Foreign shareholders are set to strike a blow at the chief executive and board of Ericsson over the Swedish telecoms equipment maker’s handling of possible payments to the Isis terror group that wiped a third off its share price.
Norway’s $1.3tn oil fund, the world’s largest sovereign wealth fund and a top-10 Ericsson shareholder, will vote against discharging chief executive Borje Ekholm and several other directors from liability at Tuesday’s annual meeting.
Glass Lewis and ISS, the two largest proxy advisory companies whose advice is followed by many investors, have both recommended that shareholders vote against Ekholm and other directors.
Ekholm said last month that payments were made for transport routes in Iraq in areas controlled by terror groups including Isis but that Ericsson could find no evidence whether the money went to Isis or not.
The US Department of Justice responded earlier this month by saying Ericsson had breached its deferred prosecution agreement — imposed in a settlement for bribery in five countries in 2019 — for the second time. Ericsson’s shares fell by a third in two weeks before recovering somewhat in recent days.
“Basically, we don’t trust them. We wonder whether they’re hiding something, otherwise they would come clean. The governance is dysfunctional,” one top-10 shareholder told the Financial Times.
Ericsson’s three largest shareholders — the Wallenberg family investment vehicle Investor, holding company Industrivarden, and Swedish pension fund AMF — will all vote to discharge Ekholm and the board from liability, all but guaranteeing Ericsson a majority.
Anders Oscarsson, head of equities at AMF, said his fund had lost lots of money and had many questions for Ericsson but that there was too much uncertainty around the issue to vote against the company.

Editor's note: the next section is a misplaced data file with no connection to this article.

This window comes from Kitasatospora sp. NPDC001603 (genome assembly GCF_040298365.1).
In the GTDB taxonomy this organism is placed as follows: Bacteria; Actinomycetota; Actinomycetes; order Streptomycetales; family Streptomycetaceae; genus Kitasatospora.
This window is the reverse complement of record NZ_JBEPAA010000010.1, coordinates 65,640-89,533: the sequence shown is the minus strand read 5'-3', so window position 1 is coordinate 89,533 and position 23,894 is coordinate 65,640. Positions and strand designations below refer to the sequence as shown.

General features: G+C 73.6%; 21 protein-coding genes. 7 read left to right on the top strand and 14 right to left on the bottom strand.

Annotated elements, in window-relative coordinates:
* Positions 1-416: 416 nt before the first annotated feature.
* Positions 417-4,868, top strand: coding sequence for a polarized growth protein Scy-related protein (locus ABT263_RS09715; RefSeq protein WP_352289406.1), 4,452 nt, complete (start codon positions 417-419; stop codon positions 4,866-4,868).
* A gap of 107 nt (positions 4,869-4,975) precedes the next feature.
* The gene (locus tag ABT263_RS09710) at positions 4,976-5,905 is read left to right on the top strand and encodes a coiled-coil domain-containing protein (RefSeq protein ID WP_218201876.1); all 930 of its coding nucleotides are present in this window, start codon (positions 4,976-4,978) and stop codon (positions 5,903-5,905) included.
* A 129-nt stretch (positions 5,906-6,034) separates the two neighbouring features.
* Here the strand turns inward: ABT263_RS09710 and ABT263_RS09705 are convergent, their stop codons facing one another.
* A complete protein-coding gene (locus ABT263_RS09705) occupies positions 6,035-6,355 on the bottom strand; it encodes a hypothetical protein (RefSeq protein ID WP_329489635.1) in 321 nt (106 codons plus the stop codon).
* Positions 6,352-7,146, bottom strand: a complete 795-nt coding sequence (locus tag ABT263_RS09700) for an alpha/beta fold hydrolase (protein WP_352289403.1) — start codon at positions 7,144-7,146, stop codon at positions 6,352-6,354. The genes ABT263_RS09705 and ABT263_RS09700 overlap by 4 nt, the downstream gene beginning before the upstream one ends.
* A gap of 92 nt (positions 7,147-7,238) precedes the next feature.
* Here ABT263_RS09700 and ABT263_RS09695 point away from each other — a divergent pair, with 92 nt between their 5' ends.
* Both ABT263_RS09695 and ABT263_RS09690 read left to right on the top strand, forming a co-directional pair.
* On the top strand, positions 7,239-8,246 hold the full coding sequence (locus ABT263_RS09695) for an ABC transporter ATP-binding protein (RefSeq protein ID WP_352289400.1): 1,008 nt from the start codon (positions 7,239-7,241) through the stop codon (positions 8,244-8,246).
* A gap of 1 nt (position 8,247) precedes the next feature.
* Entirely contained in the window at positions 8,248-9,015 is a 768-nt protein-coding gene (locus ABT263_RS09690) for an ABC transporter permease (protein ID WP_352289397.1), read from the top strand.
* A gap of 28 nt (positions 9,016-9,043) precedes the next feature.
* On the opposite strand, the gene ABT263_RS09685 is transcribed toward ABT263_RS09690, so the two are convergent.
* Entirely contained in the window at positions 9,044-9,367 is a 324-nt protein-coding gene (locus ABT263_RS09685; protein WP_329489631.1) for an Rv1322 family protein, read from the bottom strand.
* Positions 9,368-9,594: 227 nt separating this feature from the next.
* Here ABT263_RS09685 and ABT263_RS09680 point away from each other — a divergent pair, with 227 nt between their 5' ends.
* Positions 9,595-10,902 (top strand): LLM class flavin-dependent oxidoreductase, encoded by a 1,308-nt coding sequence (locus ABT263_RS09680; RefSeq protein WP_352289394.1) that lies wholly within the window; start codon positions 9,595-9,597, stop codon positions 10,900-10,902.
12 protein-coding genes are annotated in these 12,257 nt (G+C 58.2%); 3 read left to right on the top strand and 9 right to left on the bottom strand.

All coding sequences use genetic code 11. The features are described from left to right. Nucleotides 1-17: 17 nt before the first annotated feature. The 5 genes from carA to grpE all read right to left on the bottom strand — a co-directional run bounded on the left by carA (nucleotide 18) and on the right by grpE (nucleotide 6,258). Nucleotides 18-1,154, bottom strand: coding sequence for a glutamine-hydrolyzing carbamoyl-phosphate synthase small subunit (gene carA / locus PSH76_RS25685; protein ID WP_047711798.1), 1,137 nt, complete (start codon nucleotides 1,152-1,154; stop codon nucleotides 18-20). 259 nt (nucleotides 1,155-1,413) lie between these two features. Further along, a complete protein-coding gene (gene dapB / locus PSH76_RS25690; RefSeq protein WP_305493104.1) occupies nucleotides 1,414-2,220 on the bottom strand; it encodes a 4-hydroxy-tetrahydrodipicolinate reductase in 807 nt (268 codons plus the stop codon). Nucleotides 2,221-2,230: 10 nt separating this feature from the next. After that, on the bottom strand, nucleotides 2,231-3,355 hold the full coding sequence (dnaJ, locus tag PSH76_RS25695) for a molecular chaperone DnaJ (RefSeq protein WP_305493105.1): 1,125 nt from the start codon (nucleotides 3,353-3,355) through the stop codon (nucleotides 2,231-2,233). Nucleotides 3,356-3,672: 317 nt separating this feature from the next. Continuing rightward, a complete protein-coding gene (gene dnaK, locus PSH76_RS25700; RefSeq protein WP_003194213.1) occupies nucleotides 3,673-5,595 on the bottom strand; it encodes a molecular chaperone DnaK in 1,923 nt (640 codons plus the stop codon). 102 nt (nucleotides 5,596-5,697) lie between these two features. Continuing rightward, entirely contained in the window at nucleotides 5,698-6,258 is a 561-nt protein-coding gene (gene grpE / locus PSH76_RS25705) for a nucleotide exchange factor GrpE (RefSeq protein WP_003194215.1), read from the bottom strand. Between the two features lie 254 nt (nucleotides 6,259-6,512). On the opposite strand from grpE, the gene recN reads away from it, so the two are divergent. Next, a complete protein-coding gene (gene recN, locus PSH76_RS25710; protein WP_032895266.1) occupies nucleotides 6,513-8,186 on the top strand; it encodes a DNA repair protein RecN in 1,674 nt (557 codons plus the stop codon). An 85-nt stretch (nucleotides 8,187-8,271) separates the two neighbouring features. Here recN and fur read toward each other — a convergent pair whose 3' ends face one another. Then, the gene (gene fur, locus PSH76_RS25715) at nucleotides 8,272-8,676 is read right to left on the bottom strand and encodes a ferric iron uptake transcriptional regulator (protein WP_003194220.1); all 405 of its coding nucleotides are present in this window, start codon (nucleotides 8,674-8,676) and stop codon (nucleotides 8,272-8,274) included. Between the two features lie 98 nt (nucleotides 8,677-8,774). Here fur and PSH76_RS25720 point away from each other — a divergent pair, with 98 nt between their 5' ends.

“Because I don’t know if something has been done wrongly, or when it has been done wrongly, or who did it. You take that decision [on discharge] on the information you have when you take it. I don’t have the material to say you’re guilty,” he told the Financial Times.
Norway’s oil fund is taking a different approach. “We cannot discharge based on the information we have now,” it said.
Cevian Capital, Europe’s largest activist investor and a top-five shareholder in Ericsson, has yet to reveal how it will vote but has launched stinging criticism of Investor and Industrivarden and their ability to control the company through class A shares, which carry 10 times the votes of the normal class B shares.
“There’s a complete lack of trust in Ericsson’s corporate governance. It needs to be re-established,” Christer Gardell, a co-founder of Cevian, told the FT earlier in March.
The scandal has increased the pressure hugely on Ekholm, who until recently was widely praised for his turnround of Ericsson, re-establishing it as the leading network equipment gear maker ahead of China’s Huawei and Finland’s Nokia.
Cevian is backing Ekholm but wants Investor and Industrivarden to each lose their deputy chair positions. Ericsson’s board issued a statement of support in Ekholm last week.
Oscarsson criticised the proxy voting agencies for recommending votes against certain directors without suggesting alternative candidates. “If you don’t trust people on the board, you have to say this is the person we want instead. I think we have to get the answers before we accuse anyone of making a mistake,” he added.